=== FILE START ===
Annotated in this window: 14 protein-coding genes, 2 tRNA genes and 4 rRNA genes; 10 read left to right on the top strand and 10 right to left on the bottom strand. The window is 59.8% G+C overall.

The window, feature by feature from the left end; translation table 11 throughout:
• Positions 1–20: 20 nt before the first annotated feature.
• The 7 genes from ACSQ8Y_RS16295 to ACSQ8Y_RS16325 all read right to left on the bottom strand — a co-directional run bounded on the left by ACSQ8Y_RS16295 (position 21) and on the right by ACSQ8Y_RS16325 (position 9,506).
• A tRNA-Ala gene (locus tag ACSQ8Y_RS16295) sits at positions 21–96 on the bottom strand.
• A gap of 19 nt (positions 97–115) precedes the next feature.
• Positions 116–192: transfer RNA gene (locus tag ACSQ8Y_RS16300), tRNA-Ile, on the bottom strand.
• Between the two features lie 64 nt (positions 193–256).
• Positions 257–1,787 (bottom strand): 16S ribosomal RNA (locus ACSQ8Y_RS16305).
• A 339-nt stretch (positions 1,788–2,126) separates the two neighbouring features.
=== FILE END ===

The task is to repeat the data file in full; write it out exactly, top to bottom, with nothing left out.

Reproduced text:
Annotated in this window: 14 protein-coding genes, 2 tRNA genes and 4 rRNA genes; 10 read left to right on the top strand and 10 right to left on the bottom strand. The window is 59.8% G+C overall.

The window, feature by feature from the left end; translation table 11 throughout:
• Positions 1–20: 20 nt before the first annotated feature.
• The 7 genes from ACSQ8Y_RS16295 to ACSQ8Y_RS16325 all read right to left on the bottom strand — a co-directional run bounded on the left by ACSQ8Y_RS16295 (position 21) and on the right by ACSQ8Y_RS16325 (position 9,506).
• A tRNA-Ala gene (locus tag ACSQ8Y_RS16295) sits at positions 21–96 on the bottom strand.
• A gap of 19 nt (positions 97–115) precedes the next feature.
• Positions 116–192: transfer RNA gene (locus tag ACSQ8Y_RS16300), tRNA-Ile, on the bottom strand.
• Between the two features lie 64 nt (positions 193–256).
• Positions 257–1,787 (bottom strand): 16S ribosomal RNA (locus ACSQ8Y_RS16305).
• A 339-nt stretch (positions 1,788–2,126) separates the two neighbouring features.